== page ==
Food Gardening Network

Growing Good Food at Home

Storing and Preserving Your Radishes

Pickled radishes in a jar

Pickled radishes in a jar

Radishes like to be in a cool, moist environment for storage.

Leaving any radish out on the counter for a few days will result in wilted greens and shriveled bulbs. Storing them in your refrigerator crisper isn’t great either, although they can last about a week in there.

Some gardeners have luck storing them in glass jars filled with cold water, where they can last up to two weeks.

Freezing is not an ideal way to preserve radishes, because they will lose their texture and flavor.

The best place for radishes is in a cool damp basement or root cellar. That’s where they can last for months. Spring radishes may only last a few weeks, but winter radishes are meant to be over-wintered and can last from late fall to late winter, about four months.

Fermenting Radishes

Fermenting is a simple and healthy method of preservation, and a great way to take advantage of the nutrients in radishes. All you need is water, salt, and the spices of your choice to get the fermentation going.

You can either peel your radishes and ferment them whole or cut them into matchsticks.

Next, make a brine. You’ll need 1 tablespoon of salt for every 4 cups of water to make your brine solution. Boil your brine, which may include other spices like bay leaf, pepper, red pepper flakes, and mustard seeds, and then let it cool to room temperature.

Put your radish into your sterilized fermentation jar and pour in just enough brine to cover them. If you have a fermentation set, you probably have glass weights to help keep the radishes submerged in the brine, and one-way valve inserts to keep the jars from overflowing.

If you don’t have a fermentation kit, you can use a sterilized shot glass as a weight. The goal here is to keep the radishes submerged in the brine. “Burp” the jar every day or two to release gases, if you’re not using a fermentation jar that burps itself.

Tighten the lid on your jar and keep it in a dark spot at room temperature for five to seven days. The fermentation process will get going, with healthy bacteria feeding off the sugar in the radishes and producing lactic and acetic acid, which will preserve your crop as well as provide healthy probiotics for your digestive system.

In a few days, the jar should start bubbling. Check it every few days; when it tastes salty and a little sour, it’s ready. Take out the weight and get a good solid lid. Store your fermented radishes in a tightly sealed jar in the fridge.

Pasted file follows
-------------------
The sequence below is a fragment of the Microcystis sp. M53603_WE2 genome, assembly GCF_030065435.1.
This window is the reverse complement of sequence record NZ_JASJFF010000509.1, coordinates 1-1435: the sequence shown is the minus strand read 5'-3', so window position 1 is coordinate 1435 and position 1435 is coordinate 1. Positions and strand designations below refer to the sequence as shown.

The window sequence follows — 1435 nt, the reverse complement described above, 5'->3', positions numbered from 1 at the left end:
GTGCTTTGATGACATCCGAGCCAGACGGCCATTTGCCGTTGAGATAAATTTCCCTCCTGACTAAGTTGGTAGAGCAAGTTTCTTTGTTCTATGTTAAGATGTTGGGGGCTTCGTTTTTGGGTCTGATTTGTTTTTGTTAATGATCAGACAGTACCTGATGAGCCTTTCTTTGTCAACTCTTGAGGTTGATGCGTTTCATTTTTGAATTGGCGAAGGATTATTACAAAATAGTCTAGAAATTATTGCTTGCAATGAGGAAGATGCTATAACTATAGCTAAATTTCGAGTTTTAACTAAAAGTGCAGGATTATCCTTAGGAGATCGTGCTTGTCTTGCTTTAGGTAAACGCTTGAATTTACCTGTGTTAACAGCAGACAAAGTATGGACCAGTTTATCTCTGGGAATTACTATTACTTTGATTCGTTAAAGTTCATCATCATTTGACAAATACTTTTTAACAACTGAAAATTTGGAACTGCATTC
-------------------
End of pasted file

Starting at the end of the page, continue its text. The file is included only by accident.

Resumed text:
Pickling Radishes

Quick pickling is a tried, true, and very popular method for preserving and enjoying your radishes. Pickled radishes can keep up to six months with this method.

  • Fill two sterilized mason jars with peeled and sliced radishes. You can cut them thin with a mandolin for round slivers. Add sliced garlic cloves and any other pickling spices you prefer.
  • Combine 1 cup apple cider vinegar, 3 cups water, 1/3 cup salt, and a tablespoon of sugar in a pot.
  • Bring the mixture to a boil.
  • Pour it over your radishes, leaving about a 1/2 inch of head space at the top.
  • Cover the jars with tight-fitting sterilized lids and let them cool.
  • Refrigerate, undisturbed, for at least a day.
  • Eat within a month.

Canning Radishes

Canning is a time-honored preservation method—and one you should only pursue if you have the right equipment. You must be careful to follow all canning directions to the letter to avoid botulism in your canned goods. We have a post in Food Gardening Daily that provides 10 rules to live by for pressure canning safety.

Dehydrating Radishes

Dried radish in a bowl

Dried radish in a bowl

Since radishes spoil so easily, but are so easy to grow, you might find yourself with an over-abundance of radishes. Dehydrating it is a great way to preserve them for the long term. Dried radishes can be rehydrated for use in soups and stews.

To dehydrate your radishes, you will need a dehydrator because even smart ovens rarely reach the lower temperature needed for radishes. Higher “dehydrate” settings on ovens will cook the radishes too much.

To begin, clean your radishes with a vegetable brush, and remove the leaves (and save them for salads and recipes!).

Use a mandolin to slice the radishes into 1/4-inch rounds.

Place the rounds on your dehydrator trays, evenly spaced and not touching. Dehydrate at 125 degrees F for four to eight hours or until done.

Store in an airtight container and they can last up to a week.

How do you preserve your radishes? Do you have another way you think works best? Share your tips with us.


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